The U.K. government has amended sanctions on Russian billionaire Roman Abramovich and his Chelsea FC, allowing ticket sales for two important upcoming football matches. However, proceeds will go to event organizers, and not to the club.
Chelsea is defending its EUFA (European) Champions League and world league crown in the quarterfinal versus Real Madrid beginning in April, and will now have spectators in the first leg, home match at Stamford Bridge.
Also in April, Chelsea fans will be able to attend the FA Cup semifinal at Wembley Stadium against Crystal Palace, and this also applies for away matches in the English Premier League (EPL).
But no additional tickets are allowed for home matches, only regular-season ticket holders will be able to attend.
The EPL stated that proceeds “will be donated to charity to benefit victims of the war in Ukraine.”
As part of sanctions by the U. K. and European Union (EU) moves were made against Russian businesses in Europe. Abramovich was subsequently forced to relinquish management of Chelsea FC and handed over club management to trustees of the Chelsea Foundation.
Abramovich also wrote off a £1.5 billion ($2 billion) debt owed to him by Chelsea FC and put the club up for sale. He intended to donate net proceeds from the sale to victims of the war in Ukraine, but experts have stated that the sanctions by both the U.K. and EU will not allow for any proceeds to return to the owner.
On March 10, the U.K. government announced sanctions on Abramovich with Chelsea FC allowed to operate under a special license until May 31; followed by removing Abramovich as a director of the club two days later.
British Sports Minister Nigel Huddleston stated: “I would like to thank fans for their patience while we have engaged with the football authorities to make this possible. Since Roman Abramovich was added to the U.K.’s sanctions list for his links to Vladimir Putin we have worked extensively to ensure the club can continue to play football while ensuring the sanctions regime continues to be enforced.”
Abramovich originally purchased Chelsea FC in 2003 for $1.9 billion and has since invested into it another fortune for its success.
There are currently seven groups pursuing the purchase, and it is estimated that the sale price could reach $4 billion.
Abramovich already offered the sale of Chelsea FC for $3.9 billion shortly after the start of the Russian invasion of Ukraine, but the U.K. government’s March 10 sanctions banned him from managing the club. The EU stepped in the following week to further place additional sanctions and travel bans.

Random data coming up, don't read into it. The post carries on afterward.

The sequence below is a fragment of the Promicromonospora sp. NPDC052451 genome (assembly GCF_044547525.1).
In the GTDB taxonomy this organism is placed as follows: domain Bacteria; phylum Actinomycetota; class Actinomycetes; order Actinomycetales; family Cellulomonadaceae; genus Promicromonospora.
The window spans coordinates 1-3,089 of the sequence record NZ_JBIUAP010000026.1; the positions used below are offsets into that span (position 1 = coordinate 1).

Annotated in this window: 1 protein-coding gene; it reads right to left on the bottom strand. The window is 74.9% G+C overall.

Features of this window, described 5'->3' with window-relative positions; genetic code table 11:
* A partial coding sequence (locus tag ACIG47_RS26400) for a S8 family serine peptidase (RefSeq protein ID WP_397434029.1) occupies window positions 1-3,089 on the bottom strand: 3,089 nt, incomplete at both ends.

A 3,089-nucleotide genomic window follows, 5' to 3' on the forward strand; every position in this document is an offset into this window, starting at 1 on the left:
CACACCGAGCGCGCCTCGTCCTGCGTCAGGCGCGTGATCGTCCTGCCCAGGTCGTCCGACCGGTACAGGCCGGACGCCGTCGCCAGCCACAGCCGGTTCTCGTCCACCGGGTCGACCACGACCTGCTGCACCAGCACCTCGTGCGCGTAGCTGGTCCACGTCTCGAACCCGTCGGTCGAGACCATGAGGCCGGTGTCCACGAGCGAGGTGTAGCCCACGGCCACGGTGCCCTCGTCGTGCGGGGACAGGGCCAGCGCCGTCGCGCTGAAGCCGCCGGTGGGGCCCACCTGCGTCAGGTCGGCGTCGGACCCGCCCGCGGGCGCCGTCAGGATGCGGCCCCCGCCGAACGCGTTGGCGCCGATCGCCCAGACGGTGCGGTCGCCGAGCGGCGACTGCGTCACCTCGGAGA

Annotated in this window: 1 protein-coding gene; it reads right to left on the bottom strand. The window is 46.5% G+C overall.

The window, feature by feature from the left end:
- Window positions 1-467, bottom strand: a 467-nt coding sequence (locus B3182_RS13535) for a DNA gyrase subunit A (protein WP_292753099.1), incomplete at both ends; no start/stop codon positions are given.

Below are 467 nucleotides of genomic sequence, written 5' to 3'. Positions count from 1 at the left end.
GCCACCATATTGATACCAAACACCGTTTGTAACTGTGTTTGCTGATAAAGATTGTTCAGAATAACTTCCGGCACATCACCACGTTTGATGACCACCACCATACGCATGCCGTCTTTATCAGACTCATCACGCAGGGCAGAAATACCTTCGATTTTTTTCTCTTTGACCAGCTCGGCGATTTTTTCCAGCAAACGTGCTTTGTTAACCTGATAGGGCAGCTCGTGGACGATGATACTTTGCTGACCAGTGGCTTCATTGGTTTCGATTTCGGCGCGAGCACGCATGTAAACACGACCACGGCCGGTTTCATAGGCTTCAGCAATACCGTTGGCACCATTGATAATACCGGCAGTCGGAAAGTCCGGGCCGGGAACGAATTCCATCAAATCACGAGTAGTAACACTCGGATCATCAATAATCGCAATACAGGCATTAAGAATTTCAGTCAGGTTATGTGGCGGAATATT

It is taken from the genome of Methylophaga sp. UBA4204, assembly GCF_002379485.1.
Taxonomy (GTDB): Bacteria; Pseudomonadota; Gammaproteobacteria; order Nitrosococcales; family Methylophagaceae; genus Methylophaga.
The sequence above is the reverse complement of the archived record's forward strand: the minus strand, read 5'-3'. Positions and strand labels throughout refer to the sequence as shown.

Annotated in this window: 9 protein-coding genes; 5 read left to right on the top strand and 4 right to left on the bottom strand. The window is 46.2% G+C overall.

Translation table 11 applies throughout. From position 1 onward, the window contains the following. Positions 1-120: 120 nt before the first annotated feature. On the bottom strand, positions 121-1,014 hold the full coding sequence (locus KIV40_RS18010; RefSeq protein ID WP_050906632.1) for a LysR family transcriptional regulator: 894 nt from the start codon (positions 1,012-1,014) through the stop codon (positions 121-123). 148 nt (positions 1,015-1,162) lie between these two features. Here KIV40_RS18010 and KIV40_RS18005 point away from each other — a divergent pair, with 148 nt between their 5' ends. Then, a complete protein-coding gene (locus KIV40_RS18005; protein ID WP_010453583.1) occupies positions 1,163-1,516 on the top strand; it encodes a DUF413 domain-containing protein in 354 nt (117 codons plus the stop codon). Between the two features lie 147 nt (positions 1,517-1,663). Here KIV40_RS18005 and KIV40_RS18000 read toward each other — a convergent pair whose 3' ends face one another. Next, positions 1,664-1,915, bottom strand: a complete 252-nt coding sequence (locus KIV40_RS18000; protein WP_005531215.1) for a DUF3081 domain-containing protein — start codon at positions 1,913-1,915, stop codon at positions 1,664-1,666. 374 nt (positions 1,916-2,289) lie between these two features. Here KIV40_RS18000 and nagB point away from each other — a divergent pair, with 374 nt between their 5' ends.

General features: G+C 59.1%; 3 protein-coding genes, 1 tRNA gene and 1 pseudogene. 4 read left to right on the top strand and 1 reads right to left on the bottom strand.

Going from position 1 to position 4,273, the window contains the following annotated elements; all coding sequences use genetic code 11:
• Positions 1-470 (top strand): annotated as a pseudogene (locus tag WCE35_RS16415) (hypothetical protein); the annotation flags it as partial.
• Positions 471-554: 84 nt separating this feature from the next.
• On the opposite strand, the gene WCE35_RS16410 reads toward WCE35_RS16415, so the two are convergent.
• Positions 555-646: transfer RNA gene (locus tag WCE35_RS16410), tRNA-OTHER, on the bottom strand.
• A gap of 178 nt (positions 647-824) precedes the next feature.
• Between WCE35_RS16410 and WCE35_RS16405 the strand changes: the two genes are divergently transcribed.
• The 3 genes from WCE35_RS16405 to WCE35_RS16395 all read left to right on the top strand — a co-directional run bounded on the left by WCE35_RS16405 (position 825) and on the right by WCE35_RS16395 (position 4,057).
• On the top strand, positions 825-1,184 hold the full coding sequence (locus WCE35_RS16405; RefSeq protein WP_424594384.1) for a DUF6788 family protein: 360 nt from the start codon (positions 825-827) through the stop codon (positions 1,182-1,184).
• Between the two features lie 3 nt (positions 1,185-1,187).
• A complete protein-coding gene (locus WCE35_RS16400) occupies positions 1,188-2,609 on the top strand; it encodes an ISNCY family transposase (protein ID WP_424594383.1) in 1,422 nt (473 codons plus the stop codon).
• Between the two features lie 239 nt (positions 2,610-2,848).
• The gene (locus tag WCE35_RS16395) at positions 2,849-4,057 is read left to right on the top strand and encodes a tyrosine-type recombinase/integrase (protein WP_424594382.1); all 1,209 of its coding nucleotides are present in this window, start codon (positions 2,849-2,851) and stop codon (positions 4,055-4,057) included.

Public lobbying to be chosen as a preferred bidder began on March 22, and offers were being considered by New York merchant bank, Raine Group, who has been assigned by the U.K. to handle the sale.
Nick Candy, a British property tycoon stated that he “significantly” increased his initial offering of $2.6 billion.
“This remains a once-in-a-lifetime opportunity to give football back to the fans and put them at the heart of the operations and strategy of Chelsea Football Club,” he said.
Candy is part of “The Blue Football Consortium” representing proposed investment from South Korea including the C&P Sports Group, Hana Financial Group, and a third party.
Part-owner of the Los Angeles Lakers and Dodgers, Todd Boehly, along with Swiss billionaire Hansjorg Wyss and London-based property investor, Jonathan Goldstein (CEO of Cain International), have been mentioned as part of a group that initially placed a bid of over $3.3 billion.
Michael Broughton (former chairman of Liverpool and British Airways), is leading a consortium, that includes former track star Sebastian Coe, which has shown interest.
Another interested party is the Ricketts family of the Chicago Cubs, along with hedge fund manager Ken Griffin in a consortium.
In 19 years of ownership under Abramovich, Chelsea FC became one of Europe’s most-famed clubs winning 21 titles.
Abramovich Moves Yachts to Turkey
Two luxury yachts belonging to Abramovich docked in Turkey following sanctions, travel bans, and his assets being frozen, by the U.K. and the EU.
Abramovich’s yachts—My Solaris and the Eclipse—were flying Bermuda flags.
My Solaris was seen docked at the Aegean port of Bodrum, south-west Turkey on March 21, and the Eclipse docked at the nearby resort town of Marmaris on March 22.
Upon arrival at Bodrum from Montenegro, My Solaris was met by a protest of Ukrainians on a small boat who attempted to prevent the yacht from docking; as stated by Turkish private NTV media.
While private DHA news agency confirmed that the Eclipse docked at a port in Marmaris to avoid asset freezing by the EU.
Abramovich was reported to have traveled last week to Istanbul from Jerusalem aboard his private jet, then left for Moscow the following morning.
As a member of NATO, Turkey has not placed sanctions on Russia, or shut down its airspace, but has closed the Turkish Straits to most Russian warships that connect the Black Sea to the Mediterranean Sea.
Turkey is attempting to remain neutral as a mediator between Russia and Ukraine; they do have political and trade ties to both but have publicly criticized the Russian invasion.